Routine HPV Vaccination for Boys a must

According to American Academy of Pediatrics boys should be regularly given a vaccine against human papillomavirus (HPV) which is a common virus spread usually by sexual contact. There are many types of HPV, if vaccinated at regular intervals males and females can be protected against common types that can cause disease and cancer. The doctor’s group said that the routine vaccination of boys against HPV will prevent them transferring virus to girls thus reducing the risk of cervical cancer and protecting the boys against some other cancers arising from getting infected with HPV during oral and anal sex.

According to the US Centers for Disease Control and Prevention (CDC), it is necessary to receive HPV vaccination before becoming sexually active. They are most effective at 11 or 12 years which is also the age when antibody production in the body is at peak. The vaccination will also protect future sex partners who have not had the shots. In the new recommendation of doctors of American Academy of Pediatrics, all boys of age 11 or 12 years should get HPV vaccination in three-dose series. This three-dose series can also be started at the age of 9.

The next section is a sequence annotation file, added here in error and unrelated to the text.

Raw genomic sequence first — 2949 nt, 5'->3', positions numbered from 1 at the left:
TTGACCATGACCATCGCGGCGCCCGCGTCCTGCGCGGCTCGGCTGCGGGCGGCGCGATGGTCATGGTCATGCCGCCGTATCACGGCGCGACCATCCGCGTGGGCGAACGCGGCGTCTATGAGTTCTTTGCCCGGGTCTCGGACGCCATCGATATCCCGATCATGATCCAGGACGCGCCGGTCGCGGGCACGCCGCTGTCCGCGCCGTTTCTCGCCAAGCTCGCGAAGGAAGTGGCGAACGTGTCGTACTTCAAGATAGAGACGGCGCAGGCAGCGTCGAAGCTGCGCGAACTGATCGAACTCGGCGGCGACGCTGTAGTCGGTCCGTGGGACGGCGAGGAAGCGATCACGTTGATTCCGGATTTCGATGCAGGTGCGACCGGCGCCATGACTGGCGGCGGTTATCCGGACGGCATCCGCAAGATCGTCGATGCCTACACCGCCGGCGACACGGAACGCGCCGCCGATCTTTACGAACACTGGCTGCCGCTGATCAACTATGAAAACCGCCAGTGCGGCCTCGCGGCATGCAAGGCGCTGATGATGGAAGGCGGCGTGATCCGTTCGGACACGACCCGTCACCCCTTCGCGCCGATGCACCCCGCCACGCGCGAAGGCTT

HPV vaccination for boys

Their new recommendation is part of the AAP’s revised 2012 standard immunization schedule for adolescents and children. The schedules for present recommendations for the usage of FDA licensed vaccines are approved by three main bodies namely American Academy of Pediatrics, the American Academy of Family Physicians and the Advisory Committee on Immunization Practices of the Centers for Disease and Prevention (CDC). It was published in Feb 1 online issue of Pediatrics. The updated schedules include children aged 6 years and below, 7 to 18 years and a catch-up schedule for children with incomplete or late vaccinations. The schedules also cover main changes in two vaccines namely meningococcal and influenza.

Children aged 9 months or so can now be vaccinated with meningococcal if they are residents or travelers to countries with epidemic disease or countries which are at a greater risk of developing meningococcal disease. Routine immunization with meningococcal vaccine should begin at 11 years of age through 12 with booster shot at the age of 16. Children falling in the age-group of 6 months to 8 years should take two doses of influenza vaccine if they did not receive even a single dose in 2010-2011. Whereas children who got at least one dose in 2010-2011 should also get one dose for 2011-2012.

Routine HPV Vaccination for Boys a must
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